Have you ever fancied being inside a rocket? I know I don’t. Then again, what if it’s not an actual rocket, but a weed strain that shoots you straight out into the cosmos? Well, I guess that changes everything. Take the weed strain from this Skyrocket review for example. I can safely say: feel free to climb on board.
Now, of course, there are substances that trigger an instant lift-off out of your body. As this is a cannabis blog, I will spare you the details of other psychoactive substances. Still, anyone familiar with the effects of a canister of laughing gas or a sniff of ketamine will see what I mean by the rocket metaphor.
Right now, I am smoking the strain dubbed Skyrocket, and I understand how it got that name. The effect rises up behind the eyes, and then softly explodes inside your head. Let the adventure begin…
Happiness and relaxation wash over me. Oh my, life can be such a glorious affair… It’s easy to forget this when you’re stuck in the rut of everyday life. I feel myself becoming active instead of sedated. Ideas and insights just come bubbling up spontaneously. If I were a musician, I’d grab my instrument and play the best piece of music you ever heard. Sadly, though, I never made it past a pair of rumba shakers. I guess I’ll just listen to super space guitar player Steve Hillages instead.
Launched Into The Music By The Skyrocket Review
This Skyrocket weed is launching me straight into the music. I can just lose myself in it and become one with Hillages’ solos. Lots of hash and weed are being used in the Jazz and Pop music scenes. Louis Armstrong used to love it. As Mezz Mezrow, a white Jazz singer from the nineteen thirties, once wrote: ‘Marijuana gives the music more energy, while leaving its coolness and authenticity intact”.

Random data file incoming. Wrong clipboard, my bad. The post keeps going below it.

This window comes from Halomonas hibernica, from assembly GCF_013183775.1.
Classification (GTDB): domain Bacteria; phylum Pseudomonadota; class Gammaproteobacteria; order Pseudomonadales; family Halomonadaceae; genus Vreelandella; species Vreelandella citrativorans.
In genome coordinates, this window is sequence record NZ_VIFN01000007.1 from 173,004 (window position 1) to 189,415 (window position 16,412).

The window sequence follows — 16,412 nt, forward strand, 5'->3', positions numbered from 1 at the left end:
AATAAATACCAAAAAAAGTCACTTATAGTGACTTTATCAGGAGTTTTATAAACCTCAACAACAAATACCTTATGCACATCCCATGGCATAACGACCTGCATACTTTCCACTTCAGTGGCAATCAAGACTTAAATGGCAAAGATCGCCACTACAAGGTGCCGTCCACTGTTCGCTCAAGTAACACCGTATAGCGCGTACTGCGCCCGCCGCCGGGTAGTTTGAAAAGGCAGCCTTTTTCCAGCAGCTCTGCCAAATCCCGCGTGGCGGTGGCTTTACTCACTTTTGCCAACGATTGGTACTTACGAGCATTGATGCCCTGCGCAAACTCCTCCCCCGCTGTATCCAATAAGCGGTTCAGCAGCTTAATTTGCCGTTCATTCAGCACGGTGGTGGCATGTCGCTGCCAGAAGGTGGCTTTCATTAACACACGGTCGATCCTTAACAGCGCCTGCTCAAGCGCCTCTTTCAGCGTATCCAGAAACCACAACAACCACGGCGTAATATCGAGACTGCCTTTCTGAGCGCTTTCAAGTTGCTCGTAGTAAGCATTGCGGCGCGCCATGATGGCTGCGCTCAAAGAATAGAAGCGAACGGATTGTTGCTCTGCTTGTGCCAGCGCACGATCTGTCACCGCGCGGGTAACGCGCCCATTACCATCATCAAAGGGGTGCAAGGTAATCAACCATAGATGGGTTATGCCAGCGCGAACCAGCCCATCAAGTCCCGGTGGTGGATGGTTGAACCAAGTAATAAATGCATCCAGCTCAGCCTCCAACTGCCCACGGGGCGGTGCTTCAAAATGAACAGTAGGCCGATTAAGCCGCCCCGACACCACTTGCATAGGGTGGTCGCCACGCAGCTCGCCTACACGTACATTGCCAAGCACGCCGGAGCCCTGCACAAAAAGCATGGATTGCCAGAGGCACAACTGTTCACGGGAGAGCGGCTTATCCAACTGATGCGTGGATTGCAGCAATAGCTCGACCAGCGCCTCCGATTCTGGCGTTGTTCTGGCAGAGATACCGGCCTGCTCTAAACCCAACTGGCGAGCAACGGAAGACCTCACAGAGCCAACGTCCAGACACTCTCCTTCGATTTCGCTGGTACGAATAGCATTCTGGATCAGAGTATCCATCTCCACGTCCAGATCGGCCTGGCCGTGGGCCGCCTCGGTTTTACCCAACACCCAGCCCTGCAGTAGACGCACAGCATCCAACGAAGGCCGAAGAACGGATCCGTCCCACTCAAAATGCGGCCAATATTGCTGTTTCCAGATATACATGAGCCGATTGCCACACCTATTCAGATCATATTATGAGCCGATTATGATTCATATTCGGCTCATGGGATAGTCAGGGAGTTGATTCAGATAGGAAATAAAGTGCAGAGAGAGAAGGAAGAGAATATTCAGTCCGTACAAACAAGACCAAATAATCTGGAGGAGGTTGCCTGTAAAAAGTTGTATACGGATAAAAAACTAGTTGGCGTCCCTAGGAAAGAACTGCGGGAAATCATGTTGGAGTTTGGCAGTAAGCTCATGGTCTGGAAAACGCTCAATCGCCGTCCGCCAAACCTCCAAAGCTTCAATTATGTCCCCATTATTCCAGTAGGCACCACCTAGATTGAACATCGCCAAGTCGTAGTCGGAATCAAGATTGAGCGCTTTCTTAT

A New Orleans politician warned back in 1910 that: ”Just how bad marijuana is becomes apparent from the fact that black people who use it imagine they’re just as good as white people”. People were also concerned that black musicians could make such devilish voodoo music that even decent white ladies might start to sway along on the rhythm. A fine example of the ‘reefer madness’ that caught a hold on conservative white westerners back in those days.
The Sky Is High
If you would like to hear more of this great music style, listen to the album “The sky is high, Reefer songs from the ‘30s and ‘40s”, published by Transmitter. It could be a great soundtrack to your own Skyrocket review. On a different note, the Greek rebetika singer Robert Takis put his love for cannabis to words like this in 1935:
“When I die, lay me down, alone in a corner.
Plant two weed plants for me,
That I may lie in their shade.
Then, if friends visit my grave,
They can get high there.”